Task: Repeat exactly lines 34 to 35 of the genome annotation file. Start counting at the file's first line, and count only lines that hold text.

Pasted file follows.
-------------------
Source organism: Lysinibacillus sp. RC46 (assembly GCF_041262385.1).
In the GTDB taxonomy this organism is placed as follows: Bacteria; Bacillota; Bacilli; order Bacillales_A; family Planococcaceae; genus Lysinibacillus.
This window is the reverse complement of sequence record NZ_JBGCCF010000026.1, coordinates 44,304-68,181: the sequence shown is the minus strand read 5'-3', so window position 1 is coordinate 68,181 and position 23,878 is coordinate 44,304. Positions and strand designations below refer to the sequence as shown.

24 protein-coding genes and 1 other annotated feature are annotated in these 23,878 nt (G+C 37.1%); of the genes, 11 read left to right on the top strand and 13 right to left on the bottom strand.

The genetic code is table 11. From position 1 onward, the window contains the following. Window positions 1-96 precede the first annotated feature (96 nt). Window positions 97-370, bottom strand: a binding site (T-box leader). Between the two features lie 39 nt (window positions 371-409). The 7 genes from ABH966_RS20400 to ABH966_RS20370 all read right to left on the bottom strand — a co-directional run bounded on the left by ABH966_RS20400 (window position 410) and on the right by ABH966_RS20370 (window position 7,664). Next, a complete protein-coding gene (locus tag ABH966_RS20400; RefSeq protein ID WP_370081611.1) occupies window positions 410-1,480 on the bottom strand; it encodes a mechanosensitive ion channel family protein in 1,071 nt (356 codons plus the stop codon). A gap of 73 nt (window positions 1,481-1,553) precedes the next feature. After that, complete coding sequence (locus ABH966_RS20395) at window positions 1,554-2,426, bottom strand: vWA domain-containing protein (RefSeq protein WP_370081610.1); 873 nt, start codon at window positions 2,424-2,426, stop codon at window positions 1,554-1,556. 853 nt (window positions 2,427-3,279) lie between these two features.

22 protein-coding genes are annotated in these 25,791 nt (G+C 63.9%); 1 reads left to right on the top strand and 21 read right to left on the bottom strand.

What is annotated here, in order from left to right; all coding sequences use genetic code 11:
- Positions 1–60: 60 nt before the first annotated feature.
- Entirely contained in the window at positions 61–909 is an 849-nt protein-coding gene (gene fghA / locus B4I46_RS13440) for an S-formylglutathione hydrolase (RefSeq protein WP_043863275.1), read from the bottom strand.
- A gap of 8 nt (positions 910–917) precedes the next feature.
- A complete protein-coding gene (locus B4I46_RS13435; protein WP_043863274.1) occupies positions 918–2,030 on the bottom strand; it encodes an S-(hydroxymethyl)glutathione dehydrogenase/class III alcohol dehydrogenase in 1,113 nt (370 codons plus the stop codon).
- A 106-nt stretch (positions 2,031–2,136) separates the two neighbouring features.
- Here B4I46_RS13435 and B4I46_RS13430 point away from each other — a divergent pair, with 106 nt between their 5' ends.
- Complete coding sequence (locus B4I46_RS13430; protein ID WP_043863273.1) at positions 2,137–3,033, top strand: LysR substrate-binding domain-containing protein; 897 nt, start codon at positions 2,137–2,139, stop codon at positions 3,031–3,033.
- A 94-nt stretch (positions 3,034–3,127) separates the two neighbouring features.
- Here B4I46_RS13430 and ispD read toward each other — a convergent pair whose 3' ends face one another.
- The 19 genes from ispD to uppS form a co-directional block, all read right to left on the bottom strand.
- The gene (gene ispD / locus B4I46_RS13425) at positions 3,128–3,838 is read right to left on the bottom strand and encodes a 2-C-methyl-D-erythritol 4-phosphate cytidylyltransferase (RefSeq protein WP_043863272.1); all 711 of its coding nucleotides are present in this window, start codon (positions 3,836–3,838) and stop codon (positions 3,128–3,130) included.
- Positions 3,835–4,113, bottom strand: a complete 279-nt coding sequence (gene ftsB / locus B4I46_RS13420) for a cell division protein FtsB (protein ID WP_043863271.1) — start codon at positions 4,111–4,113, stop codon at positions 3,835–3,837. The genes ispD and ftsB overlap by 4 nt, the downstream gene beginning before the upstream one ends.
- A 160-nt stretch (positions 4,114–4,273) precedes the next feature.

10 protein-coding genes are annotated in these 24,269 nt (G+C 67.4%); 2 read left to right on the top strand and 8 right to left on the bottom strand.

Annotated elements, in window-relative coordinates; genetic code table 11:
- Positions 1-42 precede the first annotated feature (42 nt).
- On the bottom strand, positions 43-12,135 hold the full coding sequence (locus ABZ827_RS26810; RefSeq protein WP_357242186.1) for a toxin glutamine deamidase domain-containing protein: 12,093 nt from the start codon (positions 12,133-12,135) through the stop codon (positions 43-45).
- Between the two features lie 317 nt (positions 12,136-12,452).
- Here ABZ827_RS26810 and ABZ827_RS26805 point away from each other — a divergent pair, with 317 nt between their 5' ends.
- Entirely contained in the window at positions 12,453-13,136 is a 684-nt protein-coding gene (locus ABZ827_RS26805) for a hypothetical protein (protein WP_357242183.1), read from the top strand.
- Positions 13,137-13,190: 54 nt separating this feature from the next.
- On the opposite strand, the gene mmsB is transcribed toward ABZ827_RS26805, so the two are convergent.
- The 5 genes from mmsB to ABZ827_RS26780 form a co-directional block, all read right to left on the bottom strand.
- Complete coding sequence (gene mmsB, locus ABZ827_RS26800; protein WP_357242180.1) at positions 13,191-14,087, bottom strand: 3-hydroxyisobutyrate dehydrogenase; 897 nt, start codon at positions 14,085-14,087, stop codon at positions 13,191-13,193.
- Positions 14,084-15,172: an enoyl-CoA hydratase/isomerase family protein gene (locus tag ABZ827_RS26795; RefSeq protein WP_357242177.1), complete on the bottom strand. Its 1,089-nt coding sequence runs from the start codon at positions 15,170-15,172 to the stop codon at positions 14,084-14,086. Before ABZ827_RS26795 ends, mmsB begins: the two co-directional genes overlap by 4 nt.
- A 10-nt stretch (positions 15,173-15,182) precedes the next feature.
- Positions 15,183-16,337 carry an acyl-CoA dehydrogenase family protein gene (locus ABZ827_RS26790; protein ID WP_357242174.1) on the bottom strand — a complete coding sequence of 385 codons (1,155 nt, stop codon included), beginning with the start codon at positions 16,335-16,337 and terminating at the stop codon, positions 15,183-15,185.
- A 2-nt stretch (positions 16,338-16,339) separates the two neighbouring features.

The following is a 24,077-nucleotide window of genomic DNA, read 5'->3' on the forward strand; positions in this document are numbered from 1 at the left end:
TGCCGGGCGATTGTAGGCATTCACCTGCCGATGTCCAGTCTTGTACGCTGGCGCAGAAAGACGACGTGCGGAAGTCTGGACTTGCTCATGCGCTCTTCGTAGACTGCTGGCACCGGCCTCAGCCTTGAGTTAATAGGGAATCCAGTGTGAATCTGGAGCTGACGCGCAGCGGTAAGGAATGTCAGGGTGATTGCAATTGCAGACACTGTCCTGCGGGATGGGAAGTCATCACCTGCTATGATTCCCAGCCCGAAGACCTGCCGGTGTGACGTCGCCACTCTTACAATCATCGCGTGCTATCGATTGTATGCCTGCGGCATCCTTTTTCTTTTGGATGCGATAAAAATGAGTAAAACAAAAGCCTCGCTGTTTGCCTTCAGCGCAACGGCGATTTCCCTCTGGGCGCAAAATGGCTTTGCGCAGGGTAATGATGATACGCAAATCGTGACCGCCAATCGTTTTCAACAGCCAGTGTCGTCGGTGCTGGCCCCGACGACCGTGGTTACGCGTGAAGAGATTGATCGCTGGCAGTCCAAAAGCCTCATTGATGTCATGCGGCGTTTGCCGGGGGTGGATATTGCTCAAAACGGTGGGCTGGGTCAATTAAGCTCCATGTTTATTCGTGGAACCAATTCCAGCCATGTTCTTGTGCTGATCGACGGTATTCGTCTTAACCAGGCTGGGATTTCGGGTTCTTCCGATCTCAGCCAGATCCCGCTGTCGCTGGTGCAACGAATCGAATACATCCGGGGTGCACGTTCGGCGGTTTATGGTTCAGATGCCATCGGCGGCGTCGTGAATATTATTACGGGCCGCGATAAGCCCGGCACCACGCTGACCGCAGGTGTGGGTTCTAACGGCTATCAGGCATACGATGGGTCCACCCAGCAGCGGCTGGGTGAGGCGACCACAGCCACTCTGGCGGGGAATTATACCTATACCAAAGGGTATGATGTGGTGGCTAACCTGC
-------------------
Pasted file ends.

- Positions 15,183-16,337 carry an acyl-CoA dehydrogenase family protein gene (locus ABZ827_RS26790; protein ID WP_357242174.1) on the bottom strand — a complete coding sequence of 385 codons (1,155 nt, stop codon included), beginning with the start codon at positions 16,335-16,337 and terminating at the stop codon, positions 15,183-15,185.
- A 2-nt stretch (positions 16,338-16,339) separates the two neighbouring features.